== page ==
Social media platforms, have received immense attention over the last year and considering the current climate of online search it is such an area not to be overlooked regardless of your business size.
Social bookmarking is the practice of saving bookmarks to a public website and “tagging” them with keywords, a beautiful example being that of Yahoo’s del.icio.us
Digg.com and Reddit.com on the other hand serve as community-based popularity sites where users can upload and tag stories, articles or websites which are then voted for, or ‘dugg’ by the community. One however, must question whether the lure of link baiting is diluting the authority of these platforms as they are subject to the target of spam attacks, characterised by poor quality and ill thought out content and websites submissions that might or might not be ‘dugg’ by associates of the author.
In the land rush reminiscent of the 90’s domain buy up we are seeing both businesses and individuals submitting just about anything with the hope of getting on Digg’s homepage and redirecting traffic to their websites, yet considering the potential power of such platforms there is a wonder why more focus is not put into it. Ultimately social media is driven by people, and whilst a particular article or feature you hope will infiltrate such platforms might appear pertinent and stimulating to you and your business, consideration must be cast toward the user.
A quick glance over the homepages of such community based portals unearths a broad range of content ranging from technology, politics, humour or news related stories for a brief synopsis, yet the beauty of the homepages of such portals is that they house only the most popular entries, whilst those that have yet to be tagged or ‘dugg’ are located on sub pages.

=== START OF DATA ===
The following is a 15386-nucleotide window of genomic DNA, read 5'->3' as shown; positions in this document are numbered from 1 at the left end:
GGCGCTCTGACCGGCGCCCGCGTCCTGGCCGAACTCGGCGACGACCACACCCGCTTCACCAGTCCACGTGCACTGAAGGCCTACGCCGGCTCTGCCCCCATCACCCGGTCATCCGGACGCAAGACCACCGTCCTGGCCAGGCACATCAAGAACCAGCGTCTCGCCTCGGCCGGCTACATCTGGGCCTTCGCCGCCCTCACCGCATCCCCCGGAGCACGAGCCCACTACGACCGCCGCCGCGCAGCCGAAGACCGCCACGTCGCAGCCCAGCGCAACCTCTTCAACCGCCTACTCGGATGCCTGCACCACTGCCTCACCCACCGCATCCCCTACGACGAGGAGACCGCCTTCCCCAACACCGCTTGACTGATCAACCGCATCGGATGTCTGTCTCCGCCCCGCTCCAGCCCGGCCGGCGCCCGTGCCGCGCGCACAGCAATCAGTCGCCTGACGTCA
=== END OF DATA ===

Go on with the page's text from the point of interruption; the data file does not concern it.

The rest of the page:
From a user perspective this model allows for a more efficient experience where they can access authoritative content, whilst from a marketing perspective this presents an opportunity, not to specifically target and infiltrate such communities and networks, but to widen the net of content distribution and allow the user to choose.
The future is, unfortunately, unforeseen, however as previously discussed it would be foolhardy to bypass this medium if only for another outlet, yet it must be noted that such forms of social media are not always suitable for every business.
The embrace of social media must be considered in light of what you want to get out of it, and must not be, as history would tell us, reactive, but instead proactive.
Whilst – with the hope that people will tag you – your company blog is adorned with 20 or so social bookmarking buttons (like numerous others out there), does the phrase “flogging a dead horse” ring true?
In conclusion, focus upon your core strengths, your business, and allocate some time to embrace these mediums properly. Whether it be drafting a press release, article submission or writing a quality company blog bear in mind that social media is driven by the user, and if no benefit is offered to them then why would they tag, bookmark or share your website?
Rohit Bhargava recently blogged about the evolution of SMO or Social media optimization, providing a list of rules to consider when embracing social media including an awareness of how to target your audience, increasing your linkability and developing an SMO strategy, which are well worth a look…